James Teasdale, 36, who was on a night out with friends, could have mistaken the cellar door for the gents’ toilet, a court heard.
But today, in a rare case of gross negligence manslaughter, David Bell, 51, the landlord of Zest bar in Scarborough, was jailed for two years.
Leeds Crown Court heard that Bell had failed to lock the door, despite there being several occurrences of patrons mistaking it for a toilet or falling through it, resulting in injuries.
Ironically, Bell was away to attend course which would educate him on the risks to customers that his bar may pose the day after the accident which claimed Teasdale’s life.
He had already repeatedly postponed attending the course since he took over the lease.
Prosecuting, Jonathan Sharp told the court that careless Bell had taken over Zest bar in North Yorkshire, as landlord in July 2009.
Mr Sharp explained that a door leading down concrete steps to the cellar was situated directly off the area where the ladies’ and disabled toilets were, with just a note written on A4 paper saying ‘Private No Entry.’
Mr Sharp said: ‘This arrangement presented an obvious risk of fatal injury to visitors on the premises, and it was incumbent on the occupier of the premises… to assess the risk and then to take appropriate steps to minimise it.’
Bell had adequate warning of the danger the arrangement presented, starting with an incident which occurred just over a month after he took over the premises in August 2009.
Preventable death: Graphic designer James Teasdale, 36, fell to his death down a flight of stairs through a door that had been left unlocked by licensee David Bell
A young customer had been in the bar and went to the look for the toilets but mistook the cellar door for the gents’, finding himself plunging down the steps.
He hit his head, causing severe bleeding and permanent scarring, knocking himself out in the process. He managed to clamber back up before a paramedic was called and he was taken to hospital.
Bell admitted the situation with the cellar but made no attempt to correct it and didn’t even clean the blood off the steps.
There were also further incidents where a customer fell into the cellar while using a nearby cigarette machine, escaping with minor injuries, and another banged his head.
For a short period after these incidents, Bell had the door locked but then claimed the key was lost or stolen, leaving the hazard in place once again.
He did arrange for a new lock to be fitted, and it was due to be put in place the week after Mr Teasdale’s death.
On Sunday, July 11 last year, James finished work before joining friends for some drinks and got up to go to the toilet.
Mr Sharp said: ‘When he announced he was going to the gents’, one of his friends offered, in view of his state, to walk him there.
‘He, however, refused that offer and went alone. He did not return.’
Mr Teasdale either mistook the door for the gents’ toilet or fell through, tumbling down the stairs and banging his head on the basement floor.
He suffered substantial brain and head injuries as well as multiple other injuries to his body.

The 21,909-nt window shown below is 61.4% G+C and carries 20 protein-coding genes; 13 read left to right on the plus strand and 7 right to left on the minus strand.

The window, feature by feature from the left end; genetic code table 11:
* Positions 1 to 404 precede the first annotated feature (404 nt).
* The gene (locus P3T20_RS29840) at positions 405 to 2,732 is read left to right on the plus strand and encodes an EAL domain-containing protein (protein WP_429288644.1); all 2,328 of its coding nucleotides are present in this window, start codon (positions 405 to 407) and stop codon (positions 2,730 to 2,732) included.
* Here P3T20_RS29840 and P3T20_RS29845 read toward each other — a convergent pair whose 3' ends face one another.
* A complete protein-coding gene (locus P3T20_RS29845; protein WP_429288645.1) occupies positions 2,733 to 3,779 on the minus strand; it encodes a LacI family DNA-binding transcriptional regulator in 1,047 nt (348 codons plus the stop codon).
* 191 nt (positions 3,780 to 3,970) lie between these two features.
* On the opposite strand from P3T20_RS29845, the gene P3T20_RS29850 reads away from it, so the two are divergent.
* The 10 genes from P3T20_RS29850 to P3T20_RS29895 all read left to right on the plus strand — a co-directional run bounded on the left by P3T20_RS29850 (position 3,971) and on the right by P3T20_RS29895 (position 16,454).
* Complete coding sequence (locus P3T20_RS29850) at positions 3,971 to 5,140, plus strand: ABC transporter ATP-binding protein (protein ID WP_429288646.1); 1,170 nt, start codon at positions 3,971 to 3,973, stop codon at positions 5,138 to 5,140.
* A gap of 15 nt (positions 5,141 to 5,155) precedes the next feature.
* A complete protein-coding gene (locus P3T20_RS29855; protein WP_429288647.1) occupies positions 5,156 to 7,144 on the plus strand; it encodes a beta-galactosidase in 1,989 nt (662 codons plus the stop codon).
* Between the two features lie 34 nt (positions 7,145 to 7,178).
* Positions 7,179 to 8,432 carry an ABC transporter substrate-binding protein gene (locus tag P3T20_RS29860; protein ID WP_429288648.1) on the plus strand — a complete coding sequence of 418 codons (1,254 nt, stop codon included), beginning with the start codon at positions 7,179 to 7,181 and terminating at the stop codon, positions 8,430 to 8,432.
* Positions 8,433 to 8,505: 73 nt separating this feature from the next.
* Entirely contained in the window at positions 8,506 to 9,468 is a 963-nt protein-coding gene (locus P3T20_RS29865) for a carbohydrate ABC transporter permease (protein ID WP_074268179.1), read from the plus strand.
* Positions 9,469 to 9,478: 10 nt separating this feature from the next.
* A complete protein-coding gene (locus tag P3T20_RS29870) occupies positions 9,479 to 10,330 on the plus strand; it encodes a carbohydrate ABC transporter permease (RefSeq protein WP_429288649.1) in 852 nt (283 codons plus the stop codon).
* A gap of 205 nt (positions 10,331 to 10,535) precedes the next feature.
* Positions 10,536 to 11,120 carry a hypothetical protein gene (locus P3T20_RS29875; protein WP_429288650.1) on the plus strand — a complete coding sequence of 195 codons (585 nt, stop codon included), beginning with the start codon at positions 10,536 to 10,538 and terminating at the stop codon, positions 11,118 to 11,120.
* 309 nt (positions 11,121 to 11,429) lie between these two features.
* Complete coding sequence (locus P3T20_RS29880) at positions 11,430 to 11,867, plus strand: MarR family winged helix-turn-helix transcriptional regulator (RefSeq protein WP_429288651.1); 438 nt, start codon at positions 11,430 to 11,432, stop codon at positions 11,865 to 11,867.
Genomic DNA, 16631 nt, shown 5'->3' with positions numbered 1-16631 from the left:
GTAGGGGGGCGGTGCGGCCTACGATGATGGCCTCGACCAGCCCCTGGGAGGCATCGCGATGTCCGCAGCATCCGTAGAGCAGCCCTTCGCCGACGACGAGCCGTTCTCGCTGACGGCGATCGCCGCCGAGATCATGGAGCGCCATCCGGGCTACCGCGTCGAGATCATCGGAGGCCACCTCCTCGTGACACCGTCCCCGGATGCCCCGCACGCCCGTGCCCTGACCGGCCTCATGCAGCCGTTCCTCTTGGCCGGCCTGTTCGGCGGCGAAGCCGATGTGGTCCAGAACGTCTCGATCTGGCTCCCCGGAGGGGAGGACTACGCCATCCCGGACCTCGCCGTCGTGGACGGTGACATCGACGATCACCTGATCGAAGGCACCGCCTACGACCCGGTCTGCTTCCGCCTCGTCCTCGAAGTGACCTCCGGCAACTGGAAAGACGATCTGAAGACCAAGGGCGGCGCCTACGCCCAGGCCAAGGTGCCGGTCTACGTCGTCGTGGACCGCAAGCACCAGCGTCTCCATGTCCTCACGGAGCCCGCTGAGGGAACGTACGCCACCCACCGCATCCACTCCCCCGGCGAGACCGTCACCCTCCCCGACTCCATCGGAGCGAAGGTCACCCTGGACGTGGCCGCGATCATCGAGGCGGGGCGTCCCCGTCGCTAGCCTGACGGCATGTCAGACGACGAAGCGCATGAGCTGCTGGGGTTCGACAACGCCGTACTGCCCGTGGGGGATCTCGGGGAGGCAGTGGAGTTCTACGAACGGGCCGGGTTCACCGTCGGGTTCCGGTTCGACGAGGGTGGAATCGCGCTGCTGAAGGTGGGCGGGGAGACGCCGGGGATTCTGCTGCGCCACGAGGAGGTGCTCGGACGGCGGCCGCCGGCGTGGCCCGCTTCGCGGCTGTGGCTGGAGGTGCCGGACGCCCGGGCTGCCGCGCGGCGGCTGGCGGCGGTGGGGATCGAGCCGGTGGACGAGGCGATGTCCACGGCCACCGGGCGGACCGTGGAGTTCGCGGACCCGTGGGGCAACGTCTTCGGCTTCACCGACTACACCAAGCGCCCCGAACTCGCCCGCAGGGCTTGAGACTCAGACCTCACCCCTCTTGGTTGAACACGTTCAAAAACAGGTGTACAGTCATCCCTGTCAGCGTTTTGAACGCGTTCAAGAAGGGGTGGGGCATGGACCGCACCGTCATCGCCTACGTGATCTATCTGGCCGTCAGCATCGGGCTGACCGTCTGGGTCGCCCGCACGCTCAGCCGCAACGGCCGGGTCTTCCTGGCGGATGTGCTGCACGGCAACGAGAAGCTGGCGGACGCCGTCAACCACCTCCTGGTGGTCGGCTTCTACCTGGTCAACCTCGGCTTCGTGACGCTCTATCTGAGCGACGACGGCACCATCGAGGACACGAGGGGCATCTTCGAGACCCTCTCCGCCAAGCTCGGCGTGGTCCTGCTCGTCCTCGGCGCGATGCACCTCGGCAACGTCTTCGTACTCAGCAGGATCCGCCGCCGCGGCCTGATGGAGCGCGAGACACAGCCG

He remained conscious, but concussed, for between one and four hours after the fall and attempted to pull himself back up the stairs before crawling into another room in the cellar where he died.
His body was not discovered for another three days, until Wednesday, as the bar had been closed on Monday and Tuesday with Bell away on a health and safety course.
Mr Sharp said: ‘The freeholders of the premises had asked him (Bell) to go on a course as soon as he took over the lease but he had repeatedly postponed this.
‘As it happened he was booked to go on such a course the day after the fatal accident.’
After the premises were re-opened it was also discovered that there had been a spare key for the cellar door lock all along.
Sentencing Bell, who had admitted manslaughter at an earlier hearing, Judge Mr Justice Spencer said: ‘As a result of your actions a young man aged only 36 lost his life.
‘I have read the moving witness statement from his family. Their distress and utter dismay that such an accident has been allowed to happen is completely understandable.
‘Putting it bluntly, even the most elementary risk assessment would have shown that this was an accident waiting to happen, but it was in fact an accident that had happened twice already. ‘Despite this you had taken no steps to address this danger.’
Detective Inspector Heather Pearson, who led the North Yorkshire Police investigation, said after the case: ‘Gross negligence manslaughter is not only rare, it is also a difficult crime to prosecute.
‘This case highlights the ultimate responsibility of business owners and managers to ensure health and safety laws are followed to the highest standards.
‘As we have seen, failure to comply can have devastating consequences.’
Jan Hills, District Crown Prosecutor for CPS North Yorkshire said: ‘The defendant in this case was grossly negligent and committed a clear breach of his duty of care towards his customer, Mr Teasdale.
‘As a result of this, Mr Teasdale lost his life in an incident which was as foreseeable as it was preventable.’
James’s parents Derek and Barbara said in a statement: ‘We are very relieved that justice has been carried out for James and for everybody who knew and loved him.
‘We all miss James greatly and his tragic but preventable death will live with us forever.
Source : Daily Mail (With thanks to Simon Dodd at Peninsula)